As reported by, the New Jersey Supreme Court prohibited law enforcement officers from destroying the notes they take while interviewing witnesses, victims and suspects, saying defense attorneys should be allowed to view them so they can challenge official police reports.

The decision, by a divided court, addresses the decades-old struggle in New Jersey courtrooms of defense attorneys looking for possible errors, omissions or inconsistencies that could help their clients. When asked for their notes, officers often say it’s their department’s policy to destroy them once the official report is written. The ruling is the latest of a number of decisions critical of cops’ note-taking procedures. But for the first time, the court imposes sanctions and includes notes about officers’ observations at a crime scene as part of the list of documents that cannot be destroyed.

“We need not take much time to state, once more, that law enforcement officers may not destroy contemporaneous notes of interviews and observations at the scene of a crime after producing their final reports,” temporary justice Edwin Stern wrote more the majority. “Logically, because an officer’s notes may be of aid to the defense, the time has come to join other states that require the imposition of ‘an appropriate sanction’ whenever an officer’s written notes are not preserved.”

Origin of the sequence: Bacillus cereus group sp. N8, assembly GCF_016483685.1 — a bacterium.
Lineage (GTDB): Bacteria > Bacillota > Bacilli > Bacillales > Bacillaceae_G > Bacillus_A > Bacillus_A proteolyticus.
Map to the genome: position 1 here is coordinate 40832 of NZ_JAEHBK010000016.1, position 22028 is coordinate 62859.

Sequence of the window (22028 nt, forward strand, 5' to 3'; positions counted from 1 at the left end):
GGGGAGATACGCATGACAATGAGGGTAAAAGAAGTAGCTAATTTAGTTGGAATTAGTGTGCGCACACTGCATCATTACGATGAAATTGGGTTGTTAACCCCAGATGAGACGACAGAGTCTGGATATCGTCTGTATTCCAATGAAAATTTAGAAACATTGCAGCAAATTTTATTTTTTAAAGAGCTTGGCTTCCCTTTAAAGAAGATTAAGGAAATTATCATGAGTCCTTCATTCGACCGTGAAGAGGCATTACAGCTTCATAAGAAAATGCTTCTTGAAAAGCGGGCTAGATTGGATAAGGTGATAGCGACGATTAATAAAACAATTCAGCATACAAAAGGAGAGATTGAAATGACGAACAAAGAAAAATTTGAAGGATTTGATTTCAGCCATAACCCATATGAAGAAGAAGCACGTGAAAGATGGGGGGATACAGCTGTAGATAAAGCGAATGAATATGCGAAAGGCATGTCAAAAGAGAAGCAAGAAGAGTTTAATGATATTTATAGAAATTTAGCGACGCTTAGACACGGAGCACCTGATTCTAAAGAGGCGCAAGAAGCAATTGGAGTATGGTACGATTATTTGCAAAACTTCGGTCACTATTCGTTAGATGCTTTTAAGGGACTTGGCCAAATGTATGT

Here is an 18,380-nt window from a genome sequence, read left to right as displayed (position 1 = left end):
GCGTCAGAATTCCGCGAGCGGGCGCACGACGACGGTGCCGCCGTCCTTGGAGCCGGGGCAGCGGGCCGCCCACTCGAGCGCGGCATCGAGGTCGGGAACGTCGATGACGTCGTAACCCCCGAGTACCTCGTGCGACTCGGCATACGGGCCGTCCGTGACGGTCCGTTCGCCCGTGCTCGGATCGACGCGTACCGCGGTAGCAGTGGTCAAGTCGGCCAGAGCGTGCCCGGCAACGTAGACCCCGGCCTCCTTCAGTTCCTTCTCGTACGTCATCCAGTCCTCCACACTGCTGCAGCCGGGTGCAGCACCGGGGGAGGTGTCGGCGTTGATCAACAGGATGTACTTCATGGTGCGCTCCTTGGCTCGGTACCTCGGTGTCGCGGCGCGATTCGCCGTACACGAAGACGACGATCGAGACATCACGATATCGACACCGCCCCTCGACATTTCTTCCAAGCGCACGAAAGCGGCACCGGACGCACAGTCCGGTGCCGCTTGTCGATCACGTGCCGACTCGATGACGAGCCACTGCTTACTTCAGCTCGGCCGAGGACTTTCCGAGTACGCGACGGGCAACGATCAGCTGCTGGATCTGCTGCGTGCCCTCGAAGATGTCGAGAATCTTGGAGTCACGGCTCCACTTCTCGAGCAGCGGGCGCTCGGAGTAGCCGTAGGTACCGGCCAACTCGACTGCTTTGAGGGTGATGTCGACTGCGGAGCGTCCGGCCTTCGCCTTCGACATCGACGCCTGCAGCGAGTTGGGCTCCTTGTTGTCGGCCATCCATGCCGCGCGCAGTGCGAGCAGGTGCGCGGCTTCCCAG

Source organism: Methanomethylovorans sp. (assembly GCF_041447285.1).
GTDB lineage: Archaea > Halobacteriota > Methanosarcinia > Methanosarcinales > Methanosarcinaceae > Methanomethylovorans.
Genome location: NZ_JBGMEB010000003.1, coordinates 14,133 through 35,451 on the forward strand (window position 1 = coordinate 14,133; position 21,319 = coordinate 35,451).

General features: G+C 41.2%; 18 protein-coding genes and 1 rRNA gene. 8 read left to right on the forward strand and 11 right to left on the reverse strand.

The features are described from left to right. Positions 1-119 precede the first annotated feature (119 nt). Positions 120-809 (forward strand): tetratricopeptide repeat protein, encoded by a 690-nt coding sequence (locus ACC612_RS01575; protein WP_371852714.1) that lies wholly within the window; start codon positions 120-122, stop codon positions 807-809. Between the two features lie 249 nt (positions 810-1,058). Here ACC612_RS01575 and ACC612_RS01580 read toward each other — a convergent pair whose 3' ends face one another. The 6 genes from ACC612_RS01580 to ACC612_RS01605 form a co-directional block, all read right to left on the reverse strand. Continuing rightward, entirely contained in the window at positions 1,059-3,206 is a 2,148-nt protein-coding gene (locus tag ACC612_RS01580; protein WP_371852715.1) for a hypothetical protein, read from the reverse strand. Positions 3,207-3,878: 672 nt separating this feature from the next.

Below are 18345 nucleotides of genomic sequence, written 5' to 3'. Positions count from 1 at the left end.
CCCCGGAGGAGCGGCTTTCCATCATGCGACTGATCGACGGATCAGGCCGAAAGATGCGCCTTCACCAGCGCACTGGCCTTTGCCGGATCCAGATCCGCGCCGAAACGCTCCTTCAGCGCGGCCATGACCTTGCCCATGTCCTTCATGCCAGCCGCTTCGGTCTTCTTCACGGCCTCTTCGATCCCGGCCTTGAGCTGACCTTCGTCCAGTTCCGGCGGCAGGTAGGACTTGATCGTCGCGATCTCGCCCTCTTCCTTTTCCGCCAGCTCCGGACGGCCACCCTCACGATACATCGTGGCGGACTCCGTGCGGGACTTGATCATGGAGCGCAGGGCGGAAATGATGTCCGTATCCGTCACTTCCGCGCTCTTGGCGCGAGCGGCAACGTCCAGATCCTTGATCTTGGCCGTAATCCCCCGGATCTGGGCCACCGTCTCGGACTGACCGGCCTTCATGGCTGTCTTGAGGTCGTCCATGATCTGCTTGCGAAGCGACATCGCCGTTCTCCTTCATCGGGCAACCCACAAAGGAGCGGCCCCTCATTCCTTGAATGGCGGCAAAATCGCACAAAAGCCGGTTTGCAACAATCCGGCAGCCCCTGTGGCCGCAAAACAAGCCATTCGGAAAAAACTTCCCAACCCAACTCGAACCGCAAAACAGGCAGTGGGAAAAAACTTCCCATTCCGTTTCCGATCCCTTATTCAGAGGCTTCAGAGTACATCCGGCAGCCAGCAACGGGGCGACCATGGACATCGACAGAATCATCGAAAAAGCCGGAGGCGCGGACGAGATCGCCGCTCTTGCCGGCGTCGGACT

The ruling said trial court judges will be able to instruct jurors that the destruction of notes by a police officer can be a factor in determining whether he or she is telling the truth.

The Supreme Court gave the state Attorney General’s Office 30 days to inform local law enforcement officers and county prosecutors about the requirement. Cranford Police Chief Eric Mason, president of the New Jersey State Association of Chiefs of Police, said the requirement could be a state mandate that will cost local departments. “On its face, this type of practice will require additional administrative review internally at a time when police departments are being asked to do more with less with deep cuts in personnel,” Mason said.

Jon Shane, a professor of criminal justice at the John Jay College of Criminal Justice, noted that New York City uses special notebooks that create duplicate copies of notes and require a supervisor’s signature as a protection against tampering. Shane also noted that, “What you’re talking about is accountability. That’s what the Supreme Court is imposing on policing.”   

The ruling grew out of an appeal by a man, identified in court papers as W.B., who was convicted of sexually assaulting his cousin, who later recanted her allegation. By a 4-3 margin, the Supreme Court upheld W.B.’s conviction.